Nikolski by Nicolas Dickner, 286 pages
What's in a Name 3: place name; Book Awards IV: Governor-General's Prize for English to French translation 2008
Nikolski reminded me of Yellowknife by Steve Zipp: quirky, wandering characters, humorous, not a plot per se, but an enjoyable story nonetheless.
Nikolski: a community on an Aleutian island, in Alaska, where a particular compass always points.
Three young adults who have lived very similar lives - raised by a single parent in unorthodox manners, all head toward Montreal and live near each other. Each has little in the lines of possessions, but their one valuable or cherished item passes around amongst each other. The three characters are actually quite entwined in too many ways to begin to explain.
Some topics that could be discussed in book groups:
- possessions versus nomads
- the archeology of garbage
- pirates: then and now
- the displacement of aboriginal people
- maps, compasses, charts
And through it all, it's a sea-faring novel, with so many ocean references and water comparisons no one ever sails on water, even the pirate. The first line, "My name is unimportant" could also be a reference to the opening line of Moby Dick. (I didn't recognize that, I read that somewhere that I can't find the reference to now. I didn't figure that out, but it's pretty smart.)
There are lots of levels and symbolism here for those who like that sort of thing. In fact, once I read some comments about the book at CBC Reads Bookclub, I was more impressed with the book. It may be a book that I keep thinking about after the fact, but it didn't touch me as I read it, even though I enjoyed the book.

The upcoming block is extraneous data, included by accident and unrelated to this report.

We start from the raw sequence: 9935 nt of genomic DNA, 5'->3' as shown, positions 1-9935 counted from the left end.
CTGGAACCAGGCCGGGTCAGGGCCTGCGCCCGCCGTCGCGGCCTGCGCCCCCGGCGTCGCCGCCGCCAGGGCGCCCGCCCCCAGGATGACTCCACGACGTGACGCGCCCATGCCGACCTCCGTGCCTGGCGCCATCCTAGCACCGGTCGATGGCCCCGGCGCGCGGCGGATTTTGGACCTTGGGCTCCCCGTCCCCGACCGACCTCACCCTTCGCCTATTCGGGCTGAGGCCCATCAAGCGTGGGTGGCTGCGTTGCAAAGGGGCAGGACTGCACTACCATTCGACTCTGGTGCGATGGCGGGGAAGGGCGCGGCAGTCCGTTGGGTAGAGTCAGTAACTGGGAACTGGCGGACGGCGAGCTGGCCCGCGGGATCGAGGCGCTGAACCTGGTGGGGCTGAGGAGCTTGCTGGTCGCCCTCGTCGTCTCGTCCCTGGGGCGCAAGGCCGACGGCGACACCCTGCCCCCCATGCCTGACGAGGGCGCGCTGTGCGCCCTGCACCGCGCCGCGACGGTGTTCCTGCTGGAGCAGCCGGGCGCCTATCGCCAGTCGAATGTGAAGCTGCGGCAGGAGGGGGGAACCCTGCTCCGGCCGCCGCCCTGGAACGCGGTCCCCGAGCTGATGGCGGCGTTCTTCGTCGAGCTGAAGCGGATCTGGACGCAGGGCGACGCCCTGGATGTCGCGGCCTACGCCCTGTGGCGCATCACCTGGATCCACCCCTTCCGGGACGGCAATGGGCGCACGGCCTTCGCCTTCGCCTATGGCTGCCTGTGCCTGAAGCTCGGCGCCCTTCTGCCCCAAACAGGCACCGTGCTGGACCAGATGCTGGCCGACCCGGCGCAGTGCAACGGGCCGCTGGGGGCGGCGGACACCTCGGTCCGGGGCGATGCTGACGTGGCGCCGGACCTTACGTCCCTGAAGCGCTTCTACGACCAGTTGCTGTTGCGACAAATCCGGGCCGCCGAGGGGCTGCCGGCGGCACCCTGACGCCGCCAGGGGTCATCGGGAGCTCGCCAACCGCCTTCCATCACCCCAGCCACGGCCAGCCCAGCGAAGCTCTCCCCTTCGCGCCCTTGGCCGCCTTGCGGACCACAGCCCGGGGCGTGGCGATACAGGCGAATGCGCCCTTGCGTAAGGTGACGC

august at vestige, a literary blog
Canada Reads Update:
I have managed to read all the books in this year's Canada Reads 2010, the first time I have completed them. I was lucky that this time I had already read Generation X by Douglas Coupland and Fall on Your Knees by Ann Marie MacDonald. Since they were announced, I've read The Jade Peony by Wayson Choi and Good to a Fault by Marina Endicott.
1. Good to a Fault (the one I want to talk about the most, and that I was most involved in the story)
2. Nikolski (quirky and cute, but it didn't lead me to want to talk about it, until I read some other comments; reminded my of Yellowknife)
3. Fall on Your Knees (I read it long ago, and liked it but didn't get the raving and found it too depressing)
4. The Jade Peony (nothing to like or dislike)
5. Generation X (I recognize why it is iconic, and Coupland is one of my favorite authors, but this is my least favorite of his books)